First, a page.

Monday, March 19th, 2007 at 1:36 pm in Uncategorized.
As promised, the Coyote Point Museum has finally named their new executive director: Rachel Meyer.
For 11 years, Meyer was the executive director of the Palo Alto Junior Museum and Zoo. During her time there, according to the museum, Meyer “led a turnaround effort that included capital upgrades, new exhibits and new programs resulting in a significant increase in both earned and contributed revenue.”
“We feel that Rachel has the skill sets and personal traits that are a perfect fit for the museum at this time in our history,” Linda Lanier, the president of the museum’s board of trustees, said in a statement.
According to the museum, Meyer also worked for 19 years at the Exploratorium in San Francisco, serving as director of facilities, director of exhibit programs and chief exhibit curator. Meyer worked under Frank Oppenheimer, the Exploratorium’s founder, for nine of her years there. Oppenheimer was a physicist who worked as a research associate on the Manhattan project and was branded a Communist by the House Committee on Un-American Activities in 1949. His brother, J. Robert Oppenheimer, was a lead scientist on the Manhattan project and the first director of the Los Alamos National Laboratory in New Mexico.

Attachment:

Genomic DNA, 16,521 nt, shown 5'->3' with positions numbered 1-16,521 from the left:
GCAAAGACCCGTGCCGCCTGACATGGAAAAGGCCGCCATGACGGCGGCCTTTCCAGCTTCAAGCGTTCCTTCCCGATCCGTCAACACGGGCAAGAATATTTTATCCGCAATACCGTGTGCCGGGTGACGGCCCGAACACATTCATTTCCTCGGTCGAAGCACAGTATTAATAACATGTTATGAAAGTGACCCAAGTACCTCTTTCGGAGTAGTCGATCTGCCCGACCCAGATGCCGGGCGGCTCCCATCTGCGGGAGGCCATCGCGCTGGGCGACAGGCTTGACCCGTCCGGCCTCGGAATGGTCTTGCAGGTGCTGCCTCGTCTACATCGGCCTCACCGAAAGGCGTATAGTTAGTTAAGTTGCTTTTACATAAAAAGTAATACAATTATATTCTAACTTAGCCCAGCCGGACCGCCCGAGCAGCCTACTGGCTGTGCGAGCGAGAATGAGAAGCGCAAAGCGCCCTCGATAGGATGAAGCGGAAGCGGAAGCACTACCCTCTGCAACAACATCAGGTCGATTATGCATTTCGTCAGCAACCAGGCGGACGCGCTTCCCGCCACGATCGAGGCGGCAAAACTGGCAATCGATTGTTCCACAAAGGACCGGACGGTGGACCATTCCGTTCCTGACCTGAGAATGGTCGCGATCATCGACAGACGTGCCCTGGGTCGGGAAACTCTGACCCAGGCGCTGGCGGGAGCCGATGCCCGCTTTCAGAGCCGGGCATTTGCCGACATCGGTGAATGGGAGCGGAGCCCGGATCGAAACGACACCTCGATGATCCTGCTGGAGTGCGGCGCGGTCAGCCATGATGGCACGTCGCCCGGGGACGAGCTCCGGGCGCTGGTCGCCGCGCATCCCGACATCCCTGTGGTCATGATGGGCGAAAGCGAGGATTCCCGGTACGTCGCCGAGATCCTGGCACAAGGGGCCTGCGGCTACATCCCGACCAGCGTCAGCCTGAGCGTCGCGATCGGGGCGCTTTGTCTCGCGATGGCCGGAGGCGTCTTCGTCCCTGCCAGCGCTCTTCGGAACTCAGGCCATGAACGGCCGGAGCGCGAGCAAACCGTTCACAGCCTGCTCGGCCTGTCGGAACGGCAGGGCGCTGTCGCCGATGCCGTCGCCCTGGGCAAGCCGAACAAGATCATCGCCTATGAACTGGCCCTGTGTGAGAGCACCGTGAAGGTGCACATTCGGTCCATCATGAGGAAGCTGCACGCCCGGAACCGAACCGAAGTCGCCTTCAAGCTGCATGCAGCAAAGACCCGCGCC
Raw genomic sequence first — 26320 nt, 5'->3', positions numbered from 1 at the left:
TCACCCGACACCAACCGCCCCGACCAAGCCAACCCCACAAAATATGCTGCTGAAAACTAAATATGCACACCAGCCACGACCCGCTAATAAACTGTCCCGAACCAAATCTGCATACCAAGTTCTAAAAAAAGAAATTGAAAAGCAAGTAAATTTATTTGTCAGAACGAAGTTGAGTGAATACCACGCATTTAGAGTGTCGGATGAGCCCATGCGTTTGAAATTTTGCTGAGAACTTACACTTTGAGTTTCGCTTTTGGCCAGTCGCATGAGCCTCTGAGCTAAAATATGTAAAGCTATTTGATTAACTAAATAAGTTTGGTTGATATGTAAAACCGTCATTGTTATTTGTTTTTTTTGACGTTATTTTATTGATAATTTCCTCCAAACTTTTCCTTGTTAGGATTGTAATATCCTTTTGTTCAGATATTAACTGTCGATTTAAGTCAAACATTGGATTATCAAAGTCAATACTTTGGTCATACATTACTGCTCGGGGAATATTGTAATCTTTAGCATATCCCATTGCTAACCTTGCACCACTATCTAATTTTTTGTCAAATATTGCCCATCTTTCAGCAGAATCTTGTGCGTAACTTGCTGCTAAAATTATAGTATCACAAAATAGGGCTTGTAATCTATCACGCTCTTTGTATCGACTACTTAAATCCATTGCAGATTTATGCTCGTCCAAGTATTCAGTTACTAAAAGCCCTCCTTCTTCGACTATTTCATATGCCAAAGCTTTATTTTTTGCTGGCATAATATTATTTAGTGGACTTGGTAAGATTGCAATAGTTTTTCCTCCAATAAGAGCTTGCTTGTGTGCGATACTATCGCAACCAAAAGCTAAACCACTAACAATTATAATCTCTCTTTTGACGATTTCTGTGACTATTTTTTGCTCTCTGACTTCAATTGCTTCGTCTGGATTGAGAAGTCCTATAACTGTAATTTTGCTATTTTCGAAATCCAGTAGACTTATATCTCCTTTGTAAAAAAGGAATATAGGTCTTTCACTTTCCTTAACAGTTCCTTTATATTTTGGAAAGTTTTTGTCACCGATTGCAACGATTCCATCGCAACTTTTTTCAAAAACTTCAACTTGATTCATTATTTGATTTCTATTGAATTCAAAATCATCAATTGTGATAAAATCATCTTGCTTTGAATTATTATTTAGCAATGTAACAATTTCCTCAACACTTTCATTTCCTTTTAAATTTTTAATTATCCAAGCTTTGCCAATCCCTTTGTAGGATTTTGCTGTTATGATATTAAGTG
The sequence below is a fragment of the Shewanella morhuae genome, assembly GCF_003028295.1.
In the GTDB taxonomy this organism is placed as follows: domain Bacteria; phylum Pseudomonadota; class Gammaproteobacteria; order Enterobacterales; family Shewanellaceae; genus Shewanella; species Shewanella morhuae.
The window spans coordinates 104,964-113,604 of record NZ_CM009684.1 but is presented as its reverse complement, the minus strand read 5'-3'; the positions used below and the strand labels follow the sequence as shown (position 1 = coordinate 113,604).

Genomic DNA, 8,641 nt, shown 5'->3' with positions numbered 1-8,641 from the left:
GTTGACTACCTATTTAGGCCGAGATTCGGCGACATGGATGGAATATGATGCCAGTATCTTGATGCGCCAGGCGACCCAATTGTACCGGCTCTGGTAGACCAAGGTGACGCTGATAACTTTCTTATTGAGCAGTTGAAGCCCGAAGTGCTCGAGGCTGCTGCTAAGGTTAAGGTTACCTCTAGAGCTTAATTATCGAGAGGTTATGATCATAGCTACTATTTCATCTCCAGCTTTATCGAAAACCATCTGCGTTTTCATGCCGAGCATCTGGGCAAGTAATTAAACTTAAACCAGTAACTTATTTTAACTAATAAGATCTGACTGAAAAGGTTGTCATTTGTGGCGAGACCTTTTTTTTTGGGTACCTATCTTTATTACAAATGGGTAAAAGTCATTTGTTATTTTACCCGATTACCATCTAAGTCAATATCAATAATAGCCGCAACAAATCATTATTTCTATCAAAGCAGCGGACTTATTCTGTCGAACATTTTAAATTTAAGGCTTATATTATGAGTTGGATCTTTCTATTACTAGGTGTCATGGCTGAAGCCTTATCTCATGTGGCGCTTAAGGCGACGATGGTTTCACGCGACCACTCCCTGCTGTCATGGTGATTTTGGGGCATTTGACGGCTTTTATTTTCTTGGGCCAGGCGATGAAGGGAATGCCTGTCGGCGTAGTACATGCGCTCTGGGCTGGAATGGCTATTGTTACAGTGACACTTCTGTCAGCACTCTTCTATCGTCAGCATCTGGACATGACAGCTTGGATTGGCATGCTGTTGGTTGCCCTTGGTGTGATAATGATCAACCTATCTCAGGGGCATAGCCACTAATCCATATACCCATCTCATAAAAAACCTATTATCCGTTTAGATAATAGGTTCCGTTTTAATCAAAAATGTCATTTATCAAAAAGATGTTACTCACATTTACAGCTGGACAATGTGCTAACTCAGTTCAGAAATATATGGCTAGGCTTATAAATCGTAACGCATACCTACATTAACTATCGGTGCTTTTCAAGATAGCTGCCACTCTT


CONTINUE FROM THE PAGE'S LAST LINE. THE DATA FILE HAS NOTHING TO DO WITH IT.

Meyer is set to start at the museum on April 9.
As we noted in our post last week, 47 candidates applied for the position, according to Lanier.
The 52-year-old museum was on the brink of closure when it made its mounting deficit — some $745,000 — public in July. Headed by Lanier, the grass roots Campaign to Save Coyote Point swooped in with a plan to save the museum and $558,000 in pledges from more than 800 donors. The group secured another $500,000 in grants to help bring the museum into the black. Lanier and the museum’s new board are now overseeing an overhaul of the museum’s exhibits to emphasize environmental threats, balancing the budget and significantly increasing fundraising efforts for the endowment. A marine touch pool and live wildlife shows are set to debut in April.
By the way, we deem it worth noting that Reiko Ando, a former employee in the education department at the museum, posted some thoughtful comments over the weekend in response to the mention in last week’s post about the staffing changes going on in her former department. Ando posted an e-mail in its entirety, which she sent to the museum, outlining some of these concerns. Lanier has promised that she’ll bring them before Meyer. As you’ll see in our post last week, the museum has defended the change-up, saying it only serves to expand their educational offerings. We hope you’ll read Ando’s e-mail and perhaps weigh in to the Insider or the museum with your thoughts, too.